By Anna Kocharian

Published on October 25, 2018

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Photography by Nicole Franzen

If there is one thing every vacation home deserves, a light-filled breakfast nook would be at the top of our list. After all, when it comes to life’s simplest treasures, sitting back in a cozy booth with a steaming cup of coffee contributes to our idea of the perfect morning.

For interior designers Amanda Jesse and Whitney Parris-Lamb, of Jesse Parris-Lamb, this concept became an integral component of how they took on their more recent project: redesigning a 2,000-square-foot vacation home situated in East Hampton, NY. Built in the 1980s, the space’s modern disposition was evident by way of the graphic tile in the kitchen and the way the floorboards ran at a diagonal to the wall—both remnants of an era past, which the creative duo was keen on preserving.

“We pulled our color and materials palette directly from 1980’s design—there’s a lot of pink and black, and chrome is our metal of choice,” says Parris-Lamb, “but we tried to keep things fresh with clean-lined contemporary furniture pieces.”

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Half Moon Mirror by Ben and Aja Blanc | Photography by Nicole Franzen
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Photography by Nicole Franzen

The goal of the redesign was to uphold the home’s history sans risking an outdated finish that felt kitschy or tired. When it came to their clients—an NYC-based literary power couple with two teenage sons—their decor preferences skewed away from the traditional Hamptons getaway (think cedar shake home full of shabby chic wicker furniture and block-printed linen). Instead, they favored an aesthetic that was clean and sophisticated yet comfortable with a family-friendly feel.

The color palette of the redesign was informed by the home’s exterior: lush wildlife and a sea of natural, deep greens comprise the wooded locale, blatantly visible through the numerous windows scattered throughout. With an effortless complement in mind, the duo leaned towards a pared-down and neutrally-charged interior, chock full of texture, subtle pattern plays, and punches of black to ground the scheme.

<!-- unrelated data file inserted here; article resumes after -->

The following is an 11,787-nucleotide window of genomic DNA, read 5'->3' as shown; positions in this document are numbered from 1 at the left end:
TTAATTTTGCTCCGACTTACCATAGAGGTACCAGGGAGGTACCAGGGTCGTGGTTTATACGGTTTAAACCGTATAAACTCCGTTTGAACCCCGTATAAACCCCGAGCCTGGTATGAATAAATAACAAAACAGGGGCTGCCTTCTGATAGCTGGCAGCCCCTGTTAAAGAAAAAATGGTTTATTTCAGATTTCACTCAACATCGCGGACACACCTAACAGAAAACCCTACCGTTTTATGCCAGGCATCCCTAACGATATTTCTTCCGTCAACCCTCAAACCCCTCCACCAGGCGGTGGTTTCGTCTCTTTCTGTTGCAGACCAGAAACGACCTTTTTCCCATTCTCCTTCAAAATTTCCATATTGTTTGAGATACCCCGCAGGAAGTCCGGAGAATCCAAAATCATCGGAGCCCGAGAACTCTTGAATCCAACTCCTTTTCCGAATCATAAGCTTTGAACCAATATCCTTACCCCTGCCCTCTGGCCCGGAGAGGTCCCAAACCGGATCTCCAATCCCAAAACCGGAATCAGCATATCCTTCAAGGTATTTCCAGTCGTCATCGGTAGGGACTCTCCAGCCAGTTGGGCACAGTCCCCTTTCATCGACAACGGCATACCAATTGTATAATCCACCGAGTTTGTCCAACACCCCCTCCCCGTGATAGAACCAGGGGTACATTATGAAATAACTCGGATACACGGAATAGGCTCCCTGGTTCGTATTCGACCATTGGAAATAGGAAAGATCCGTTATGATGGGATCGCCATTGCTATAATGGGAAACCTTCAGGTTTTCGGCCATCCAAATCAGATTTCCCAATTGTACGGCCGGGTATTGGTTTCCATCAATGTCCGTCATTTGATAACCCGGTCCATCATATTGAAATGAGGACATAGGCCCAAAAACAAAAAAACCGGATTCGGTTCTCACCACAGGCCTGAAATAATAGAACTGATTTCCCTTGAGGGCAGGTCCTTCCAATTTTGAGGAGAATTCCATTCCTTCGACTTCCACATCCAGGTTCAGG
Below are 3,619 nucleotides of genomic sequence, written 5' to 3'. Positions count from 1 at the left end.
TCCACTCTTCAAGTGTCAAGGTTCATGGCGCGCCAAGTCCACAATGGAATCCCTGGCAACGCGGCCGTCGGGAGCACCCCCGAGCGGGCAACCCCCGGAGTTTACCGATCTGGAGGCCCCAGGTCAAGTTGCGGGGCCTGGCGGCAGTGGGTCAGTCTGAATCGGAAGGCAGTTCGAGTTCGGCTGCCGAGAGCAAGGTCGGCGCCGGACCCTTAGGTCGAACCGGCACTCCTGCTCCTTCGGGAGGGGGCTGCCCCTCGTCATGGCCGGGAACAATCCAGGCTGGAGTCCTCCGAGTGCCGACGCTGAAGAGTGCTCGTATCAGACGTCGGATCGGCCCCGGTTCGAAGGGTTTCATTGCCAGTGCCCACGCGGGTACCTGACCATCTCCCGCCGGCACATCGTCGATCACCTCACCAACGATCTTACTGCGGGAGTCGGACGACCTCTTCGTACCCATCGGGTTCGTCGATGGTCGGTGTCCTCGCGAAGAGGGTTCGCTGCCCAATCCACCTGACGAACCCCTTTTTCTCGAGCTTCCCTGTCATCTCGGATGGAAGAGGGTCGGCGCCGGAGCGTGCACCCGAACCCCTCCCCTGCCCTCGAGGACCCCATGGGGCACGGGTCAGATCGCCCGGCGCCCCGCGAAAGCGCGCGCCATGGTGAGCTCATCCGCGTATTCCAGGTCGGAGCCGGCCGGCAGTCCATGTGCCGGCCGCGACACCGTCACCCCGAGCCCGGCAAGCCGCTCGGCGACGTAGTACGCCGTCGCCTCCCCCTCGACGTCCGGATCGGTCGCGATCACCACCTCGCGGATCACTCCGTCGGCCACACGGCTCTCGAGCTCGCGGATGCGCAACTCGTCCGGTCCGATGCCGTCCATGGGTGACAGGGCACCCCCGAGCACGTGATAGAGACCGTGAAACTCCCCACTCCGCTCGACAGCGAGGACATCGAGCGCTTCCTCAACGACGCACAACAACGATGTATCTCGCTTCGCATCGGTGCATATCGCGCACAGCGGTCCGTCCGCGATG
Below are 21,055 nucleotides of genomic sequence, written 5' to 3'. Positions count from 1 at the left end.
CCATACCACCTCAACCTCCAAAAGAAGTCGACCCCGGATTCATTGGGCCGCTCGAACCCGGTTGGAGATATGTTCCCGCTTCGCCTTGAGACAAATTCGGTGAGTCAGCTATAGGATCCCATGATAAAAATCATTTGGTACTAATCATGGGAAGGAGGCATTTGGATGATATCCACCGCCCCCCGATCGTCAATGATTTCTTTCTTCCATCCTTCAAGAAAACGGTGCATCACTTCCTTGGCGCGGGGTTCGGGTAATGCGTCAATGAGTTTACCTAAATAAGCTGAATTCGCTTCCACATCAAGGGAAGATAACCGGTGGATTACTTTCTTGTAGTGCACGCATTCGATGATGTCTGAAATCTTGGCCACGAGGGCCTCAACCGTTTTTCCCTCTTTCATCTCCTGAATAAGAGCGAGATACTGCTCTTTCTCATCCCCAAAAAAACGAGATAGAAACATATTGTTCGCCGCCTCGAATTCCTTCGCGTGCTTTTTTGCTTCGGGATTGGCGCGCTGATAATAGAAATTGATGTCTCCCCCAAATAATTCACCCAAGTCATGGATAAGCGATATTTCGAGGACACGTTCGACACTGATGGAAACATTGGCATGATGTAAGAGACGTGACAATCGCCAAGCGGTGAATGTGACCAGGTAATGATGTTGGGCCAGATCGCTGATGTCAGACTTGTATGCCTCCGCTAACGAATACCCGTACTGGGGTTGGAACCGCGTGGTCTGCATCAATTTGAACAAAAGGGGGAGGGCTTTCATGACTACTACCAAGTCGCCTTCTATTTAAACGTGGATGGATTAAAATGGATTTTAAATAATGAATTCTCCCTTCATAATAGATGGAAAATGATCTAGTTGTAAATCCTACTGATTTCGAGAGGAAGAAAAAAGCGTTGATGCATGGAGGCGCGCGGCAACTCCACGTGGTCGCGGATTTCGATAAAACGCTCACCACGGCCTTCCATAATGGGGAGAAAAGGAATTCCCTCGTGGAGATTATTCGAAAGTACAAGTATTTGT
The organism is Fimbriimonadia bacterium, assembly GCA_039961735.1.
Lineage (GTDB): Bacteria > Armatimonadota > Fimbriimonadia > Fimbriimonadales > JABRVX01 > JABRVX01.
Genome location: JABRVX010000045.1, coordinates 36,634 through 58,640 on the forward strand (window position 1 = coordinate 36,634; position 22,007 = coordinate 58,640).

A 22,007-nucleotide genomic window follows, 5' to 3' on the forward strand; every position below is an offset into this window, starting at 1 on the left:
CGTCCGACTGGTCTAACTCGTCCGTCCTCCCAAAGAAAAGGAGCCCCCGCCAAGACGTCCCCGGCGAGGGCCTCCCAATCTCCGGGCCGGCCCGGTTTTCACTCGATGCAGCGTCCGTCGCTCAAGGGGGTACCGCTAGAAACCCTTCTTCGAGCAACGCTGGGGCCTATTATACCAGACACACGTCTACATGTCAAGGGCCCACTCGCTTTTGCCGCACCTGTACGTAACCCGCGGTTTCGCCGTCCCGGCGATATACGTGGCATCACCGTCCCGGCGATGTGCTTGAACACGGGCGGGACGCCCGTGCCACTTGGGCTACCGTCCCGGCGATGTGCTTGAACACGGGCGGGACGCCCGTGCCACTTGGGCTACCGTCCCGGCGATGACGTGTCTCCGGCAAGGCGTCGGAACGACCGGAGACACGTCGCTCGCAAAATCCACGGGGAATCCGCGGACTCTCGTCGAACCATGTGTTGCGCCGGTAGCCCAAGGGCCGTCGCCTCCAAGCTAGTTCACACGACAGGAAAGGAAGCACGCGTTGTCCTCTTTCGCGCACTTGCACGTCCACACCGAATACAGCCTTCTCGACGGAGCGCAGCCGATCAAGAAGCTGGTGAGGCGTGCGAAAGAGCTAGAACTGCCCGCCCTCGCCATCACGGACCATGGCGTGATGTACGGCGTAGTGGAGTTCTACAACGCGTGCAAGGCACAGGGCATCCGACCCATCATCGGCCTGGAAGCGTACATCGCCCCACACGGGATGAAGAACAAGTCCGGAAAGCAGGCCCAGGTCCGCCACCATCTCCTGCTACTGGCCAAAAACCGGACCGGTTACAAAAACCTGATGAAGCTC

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Designed by Jesse Parris-Lamb, fabricated by Vector East Seat Back, fabric: Ramatuelle in Graphite by Castel Seat fabric: Silky in Pumice by Perennials | Photography by Nicole Franzen

The built-in banquette in the kitchen is a prime example of the aforementioned scheme, one that relies heavily on the vibrancy of the home’s exterior. “The trick here was to create a truly comfortable seat that still felt clean and minimal like the rest of the house,” says Parris-Lamb, in regards to the nook’s modern revamp. In its original state, the make-shift seating area embodied a slightly dated feel, covered in throw pillows and completely off in terms of scale, proportion, and comfort. With the intention of establishing a natural gathering space with entertaining in mind, the team focused on the dimensions and proportions of the space, with the goal of creating a livable area that felt fresh and current.

A lightly cerused white oak was reserved for the base of the built-in—it was also introduced by way of the custom bookshelf in the main living area—and coupled with a graphic ombre striped fabric for the cushions. The natural contrast derived from the combination resulted in a dynamic finish with added depth and interest. “The seat is covered in an outdoor fabric, which is a favorite trick of ours for high-traffic areas). Our aim was for this piece to feel very fresh and current but still at home with the very ‘80s ‘Florida room’ windows,” says Parris-Lamb.

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Kimono dining table by William Earle, Dining Chairs: The Giron Chair by Sol & Luna, Bench at Dining Room: Lavaca Bench by Yucca Stuff | Photography by Nicole Franzen

Given that the home embodied an open-concept living space, the duo was tasked with establishing an element of cohesiveness, which would give way to a natural flow from zone to zone. “I’d say the greater challenge here was making a space, which is expansive, feel intimate and cozy,” says Parris-Lamb. “The soaring ceilings and walls of windows are impressive but had the potential to make the space feel cold and impersonal.”

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Frame Sofa by De La Espada, Sofa Fabric: Blue Jeans Linen in Charcoal by Studio Four, Puru Side Table by Estudio Persona, Prospect Table by Lawson Fenning | Photography by Nicole Franzen

Armed with a knack for developing furniture layouts with multi-functional spaces in mind, the design duo handpicked pieces that would contribute to the aesthetic they had in mind. As the clients preferred to not renovate the home, the creative team had to work within the existing architectural shell.

“Painting was not even an option,” recalls Parris-Lamb. “Because of this, each piece of furniture was thoughtfully chosen not only for its beauty but also its comfort.”

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Belgard Sofa, Dmitriy and Co. Sofa fabric: Band in Jet by Clay McLaurin Studio, Photography by Nicole Franzen

This came in the form of the Belgard sofa, with its utterly sinkable composition, which fit right in with the intended proportions of the room. “The vintage Jan Vanek chairs and custom low bookcase also add a lot of warmth and texture. These pieces help create a landscape of furnishings that draw the eye down and add a more human scale to the room.”

In the end, artful details, texturally-rich accents and a thoughtful integration of matte black elements lead to a visually dynamic interior that felt fresh and refined.

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Photography by Nicole Franzen